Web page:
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Explains various statistical analysis methods most commonly being used in archaeology: principal component, correspondence, cluster, and discriminant. Concentrates on methods for which software is available, illustrating their use with real data sets. Includes an extensive bibliography. Annotation copyright by Book News, Inc., Portland, OR

For Concordance In Archaeological Analysis

Author: Christopher Carr
Editor:
ISBN:
File Size: 74,44 MB
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Spatial Archaeology

Author: David L. Clarke
Editor:
ISBN:
File Size: 55,51 MB
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Space Archaeology S Final Frontier An Intercontinental Approach

Author: Roderick B. Salisbury
Editor: Cambridge Scholars Publishing
ISBN: 1443808008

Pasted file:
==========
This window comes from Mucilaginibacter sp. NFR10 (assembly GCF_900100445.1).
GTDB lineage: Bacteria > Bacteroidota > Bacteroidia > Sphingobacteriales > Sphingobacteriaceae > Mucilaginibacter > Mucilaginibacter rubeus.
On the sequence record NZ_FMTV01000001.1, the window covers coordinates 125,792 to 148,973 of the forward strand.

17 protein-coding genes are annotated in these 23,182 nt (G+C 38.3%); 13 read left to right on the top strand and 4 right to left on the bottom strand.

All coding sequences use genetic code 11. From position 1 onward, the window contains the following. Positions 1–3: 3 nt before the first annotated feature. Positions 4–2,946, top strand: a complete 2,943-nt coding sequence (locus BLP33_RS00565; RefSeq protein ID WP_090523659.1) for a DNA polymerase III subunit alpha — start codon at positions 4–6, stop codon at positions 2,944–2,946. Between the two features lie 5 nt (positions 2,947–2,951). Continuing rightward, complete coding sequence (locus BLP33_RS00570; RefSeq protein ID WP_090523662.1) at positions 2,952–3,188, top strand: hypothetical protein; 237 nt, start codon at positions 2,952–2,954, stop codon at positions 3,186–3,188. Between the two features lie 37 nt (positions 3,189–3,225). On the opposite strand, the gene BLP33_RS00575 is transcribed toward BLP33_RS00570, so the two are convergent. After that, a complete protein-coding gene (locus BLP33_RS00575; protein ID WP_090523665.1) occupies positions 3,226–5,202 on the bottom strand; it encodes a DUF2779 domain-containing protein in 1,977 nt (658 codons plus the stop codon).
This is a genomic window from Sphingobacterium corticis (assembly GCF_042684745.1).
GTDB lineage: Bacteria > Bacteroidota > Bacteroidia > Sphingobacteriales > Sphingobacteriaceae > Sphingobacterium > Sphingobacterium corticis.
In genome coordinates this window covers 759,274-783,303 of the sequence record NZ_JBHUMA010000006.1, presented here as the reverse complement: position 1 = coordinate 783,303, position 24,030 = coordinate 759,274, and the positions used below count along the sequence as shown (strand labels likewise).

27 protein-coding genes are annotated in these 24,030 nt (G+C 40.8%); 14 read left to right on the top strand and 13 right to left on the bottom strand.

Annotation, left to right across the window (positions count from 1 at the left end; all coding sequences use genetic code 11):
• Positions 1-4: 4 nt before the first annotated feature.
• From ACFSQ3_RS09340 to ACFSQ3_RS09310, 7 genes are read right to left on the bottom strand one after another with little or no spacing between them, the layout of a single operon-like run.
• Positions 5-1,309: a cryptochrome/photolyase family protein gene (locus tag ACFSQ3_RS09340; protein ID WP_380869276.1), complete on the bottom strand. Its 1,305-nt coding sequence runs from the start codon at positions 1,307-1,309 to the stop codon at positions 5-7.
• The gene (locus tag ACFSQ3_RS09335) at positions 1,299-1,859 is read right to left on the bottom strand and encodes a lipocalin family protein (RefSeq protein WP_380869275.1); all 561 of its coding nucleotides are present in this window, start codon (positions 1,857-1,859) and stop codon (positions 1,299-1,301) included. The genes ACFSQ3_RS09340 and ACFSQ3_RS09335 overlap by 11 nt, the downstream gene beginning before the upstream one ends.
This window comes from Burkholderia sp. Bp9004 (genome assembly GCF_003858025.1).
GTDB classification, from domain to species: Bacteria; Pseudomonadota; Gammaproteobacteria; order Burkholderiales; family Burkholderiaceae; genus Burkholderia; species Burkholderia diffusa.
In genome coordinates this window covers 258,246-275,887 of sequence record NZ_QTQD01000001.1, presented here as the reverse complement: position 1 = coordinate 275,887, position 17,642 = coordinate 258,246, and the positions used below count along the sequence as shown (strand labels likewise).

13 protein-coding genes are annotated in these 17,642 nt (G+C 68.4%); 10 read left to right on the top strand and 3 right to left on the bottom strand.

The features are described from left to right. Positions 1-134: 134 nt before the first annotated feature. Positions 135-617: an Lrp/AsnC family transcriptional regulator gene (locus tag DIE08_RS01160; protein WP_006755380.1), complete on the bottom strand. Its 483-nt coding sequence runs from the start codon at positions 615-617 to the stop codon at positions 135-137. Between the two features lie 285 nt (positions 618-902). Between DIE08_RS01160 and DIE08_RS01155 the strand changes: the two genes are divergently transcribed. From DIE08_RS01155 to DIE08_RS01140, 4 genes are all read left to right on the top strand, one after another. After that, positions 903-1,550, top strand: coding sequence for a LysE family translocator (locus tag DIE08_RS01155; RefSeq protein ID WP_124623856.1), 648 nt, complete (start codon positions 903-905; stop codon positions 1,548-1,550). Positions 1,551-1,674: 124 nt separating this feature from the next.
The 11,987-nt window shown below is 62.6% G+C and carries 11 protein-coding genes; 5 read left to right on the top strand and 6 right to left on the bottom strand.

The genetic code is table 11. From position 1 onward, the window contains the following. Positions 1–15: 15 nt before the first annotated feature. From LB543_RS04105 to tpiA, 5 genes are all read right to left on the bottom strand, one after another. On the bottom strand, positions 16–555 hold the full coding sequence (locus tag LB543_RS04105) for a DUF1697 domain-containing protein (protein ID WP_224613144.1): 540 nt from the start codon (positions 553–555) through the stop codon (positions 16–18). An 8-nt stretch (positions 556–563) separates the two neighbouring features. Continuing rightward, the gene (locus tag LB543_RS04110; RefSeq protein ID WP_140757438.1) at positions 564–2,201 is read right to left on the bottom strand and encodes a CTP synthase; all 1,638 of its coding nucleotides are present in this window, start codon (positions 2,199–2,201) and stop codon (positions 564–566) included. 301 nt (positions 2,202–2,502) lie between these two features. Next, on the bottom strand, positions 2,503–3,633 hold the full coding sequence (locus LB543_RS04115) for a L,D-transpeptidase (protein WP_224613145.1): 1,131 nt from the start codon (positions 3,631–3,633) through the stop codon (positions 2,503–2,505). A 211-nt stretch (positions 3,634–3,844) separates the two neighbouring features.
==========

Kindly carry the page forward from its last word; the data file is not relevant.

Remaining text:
File Size: 24,98 MB
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This book discusses the cultural, social and archaeological aspects of space and the impact of spatial concepts in practical archaeological case studies. It summarizes recent developments and looks to the future, exploring some of the cutting-edge ideas in spatial method and theory. The past decade has seen significant advances in the tools available for spatial analysis in archaeology, and theory and method regarding the spatial character of archaeology must keep pace with these advances. Geomorphological and geochemical techniques, geographic information systems, remotely sensed data, virtual reality and electronic survey technology provide new opportunities, but also require new ideas. This book gives us insight into the ways that people have used space to subsist, to recreate their culture in their ‘homelands’ or in new areas, or impose their culture on others. Contributors address the way archaeological notions of space and deep time can add to society’s understanding of landscape, social relationships, past environment and cultural heritage. The contributions from Europe and North America demonstrate intercontinental connections and explore ways of using dynamic models of spatial patterning to assess human activity within natural and cultural landscapes.